What is money laundering?
Money laundering is a process of conversion of the proceeds of criminal activity into apparently clean funds usually financial services.
When one obtains money from criminal activities like drug trafficking or corruption, they have to ‘clean’ the money to appear as if it was obtained through legitimate means. The process of doing this clean-up is called money laundering.
All these transactions are criminal and are liable for prosecution. The lists given below are not exhaustive; it is to show examples. The Police and the prosecutors can find all the criminal activities and take action accordingly.
What is anti-money laundering?
Anti-money laundering refers to a set of procedures, laws or regulations designed to stop the practice of generating income through illegal actions.
How is money laundering done?
It is done by disguising the source of money, changing its form or moving the funds to a place where they are likely to attract attention.
What are the examples of money laundering?
The example includes; fraud which is an act of deception intended for personal gain or to cause a loss to another party. Corruption which can be defined as paying bribe for the benefit of a contract or any you wish for yourself, among others
What is the legal framework of anti money laundering law and to whom does it apply?
The directive applies to banks and the whole of financial sectors as well as to lawyers, notaries, accountants, real estate agents, casinos and company service providers. These subject to the above need to;
- Identify and verify the identity of their customers and of the beneficial owners of their customers’ e.g. by ascertaining the identity of the natural person who ultimately owns or controls a company.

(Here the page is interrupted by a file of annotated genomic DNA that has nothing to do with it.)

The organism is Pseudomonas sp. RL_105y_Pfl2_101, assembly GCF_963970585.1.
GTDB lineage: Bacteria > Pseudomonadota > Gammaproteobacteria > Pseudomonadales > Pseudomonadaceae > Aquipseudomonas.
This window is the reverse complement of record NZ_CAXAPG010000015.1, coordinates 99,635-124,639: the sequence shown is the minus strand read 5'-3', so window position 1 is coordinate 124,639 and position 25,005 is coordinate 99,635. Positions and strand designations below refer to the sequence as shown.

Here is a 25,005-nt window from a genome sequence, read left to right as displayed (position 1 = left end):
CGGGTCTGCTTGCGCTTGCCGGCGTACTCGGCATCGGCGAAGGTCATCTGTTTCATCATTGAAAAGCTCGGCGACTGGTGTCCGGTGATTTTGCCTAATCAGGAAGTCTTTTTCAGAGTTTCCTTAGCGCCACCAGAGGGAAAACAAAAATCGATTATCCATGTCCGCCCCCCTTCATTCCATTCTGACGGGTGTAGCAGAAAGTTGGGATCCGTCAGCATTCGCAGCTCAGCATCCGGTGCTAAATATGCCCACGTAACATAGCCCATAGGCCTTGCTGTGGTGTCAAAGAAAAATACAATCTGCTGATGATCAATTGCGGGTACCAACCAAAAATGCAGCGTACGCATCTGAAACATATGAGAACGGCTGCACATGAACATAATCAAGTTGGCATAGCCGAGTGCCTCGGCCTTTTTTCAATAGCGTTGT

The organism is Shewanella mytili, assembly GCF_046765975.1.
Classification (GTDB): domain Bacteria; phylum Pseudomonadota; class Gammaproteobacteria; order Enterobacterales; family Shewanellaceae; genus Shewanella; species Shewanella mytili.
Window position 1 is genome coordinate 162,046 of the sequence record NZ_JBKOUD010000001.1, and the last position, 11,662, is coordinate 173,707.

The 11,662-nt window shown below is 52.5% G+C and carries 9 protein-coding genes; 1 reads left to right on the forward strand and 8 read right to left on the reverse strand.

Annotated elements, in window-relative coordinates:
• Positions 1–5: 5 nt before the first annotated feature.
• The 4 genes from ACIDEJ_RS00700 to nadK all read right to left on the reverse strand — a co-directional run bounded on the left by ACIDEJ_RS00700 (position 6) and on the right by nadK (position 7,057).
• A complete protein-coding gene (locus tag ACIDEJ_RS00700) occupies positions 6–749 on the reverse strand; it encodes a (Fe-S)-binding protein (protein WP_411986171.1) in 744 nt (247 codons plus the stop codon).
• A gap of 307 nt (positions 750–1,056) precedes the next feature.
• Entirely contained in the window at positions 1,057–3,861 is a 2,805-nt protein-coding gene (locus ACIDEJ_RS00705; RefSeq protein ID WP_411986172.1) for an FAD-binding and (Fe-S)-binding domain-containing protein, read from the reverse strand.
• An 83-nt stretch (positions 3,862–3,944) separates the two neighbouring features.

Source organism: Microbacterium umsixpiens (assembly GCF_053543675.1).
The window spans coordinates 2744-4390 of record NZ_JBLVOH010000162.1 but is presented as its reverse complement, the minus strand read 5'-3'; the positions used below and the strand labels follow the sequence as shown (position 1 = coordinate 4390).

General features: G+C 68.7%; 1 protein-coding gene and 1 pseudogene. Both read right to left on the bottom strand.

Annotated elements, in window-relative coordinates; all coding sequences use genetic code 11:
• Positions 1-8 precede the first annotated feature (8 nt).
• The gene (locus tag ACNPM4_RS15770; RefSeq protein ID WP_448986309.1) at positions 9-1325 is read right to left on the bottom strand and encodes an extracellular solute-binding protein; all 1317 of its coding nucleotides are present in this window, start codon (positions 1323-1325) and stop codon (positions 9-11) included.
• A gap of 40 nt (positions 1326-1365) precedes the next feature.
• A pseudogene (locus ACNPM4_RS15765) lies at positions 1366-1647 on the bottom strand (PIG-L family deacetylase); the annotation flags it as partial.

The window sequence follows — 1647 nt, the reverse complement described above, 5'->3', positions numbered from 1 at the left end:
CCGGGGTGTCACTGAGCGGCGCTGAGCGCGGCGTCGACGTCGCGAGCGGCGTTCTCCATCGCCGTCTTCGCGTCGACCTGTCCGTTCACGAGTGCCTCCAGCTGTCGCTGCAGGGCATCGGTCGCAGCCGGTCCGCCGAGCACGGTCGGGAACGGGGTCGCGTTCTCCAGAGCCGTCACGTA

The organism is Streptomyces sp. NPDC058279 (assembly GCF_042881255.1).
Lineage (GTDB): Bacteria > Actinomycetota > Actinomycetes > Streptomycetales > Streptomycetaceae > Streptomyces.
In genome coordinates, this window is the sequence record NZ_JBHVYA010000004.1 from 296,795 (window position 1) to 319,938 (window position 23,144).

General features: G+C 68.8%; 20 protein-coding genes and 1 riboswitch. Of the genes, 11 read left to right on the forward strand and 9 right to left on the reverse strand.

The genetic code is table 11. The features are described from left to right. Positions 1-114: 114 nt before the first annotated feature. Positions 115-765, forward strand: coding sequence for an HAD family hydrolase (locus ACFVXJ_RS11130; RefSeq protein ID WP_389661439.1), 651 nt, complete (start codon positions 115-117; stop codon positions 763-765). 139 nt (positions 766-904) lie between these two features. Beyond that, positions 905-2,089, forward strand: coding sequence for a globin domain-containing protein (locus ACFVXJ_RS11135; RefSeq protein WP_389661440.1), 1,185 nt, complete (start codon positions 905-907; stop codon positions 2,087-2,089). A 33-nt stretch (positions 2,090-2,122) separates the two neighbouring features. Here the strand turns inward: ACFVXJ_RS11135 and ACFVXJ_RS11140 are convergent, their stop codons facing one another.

- Monitor the transactions of and the business relations with the customers.
- Report suspicions of money laundering to the public authorities usually the financial intelligence unit.
- Taking supporting measures, such as ensuring the proper training of personnel and the establishment of appropriate internal preventive policies and procedures.
What is fraud?
Fraud is an act of deception intended for personal gain or to cause loss to another party.
The general criminal offences of fraud include:
- Deception whereby someone knowingly makes a false representation of material fact
- For example by failing to disclose complete information
- It involves abuse of their position of trust
- The act causes a loss to one party and a gain to the other
What are the types of fraud and money laundering?
1.Types of fraud
- A cheque stolen and signed by un authorized persons
- Fraudulent loans
- Fraudulent ATM transactions
- Wire Transfer Fraud
- Accounting Fraud
- Illegal printing of cash, local or foreign
2. Types of money laundering;
- Bank capture
- Real Estate
- Bulk cash smuggling
- Drug Trafficking
What should be done to prevent fraud?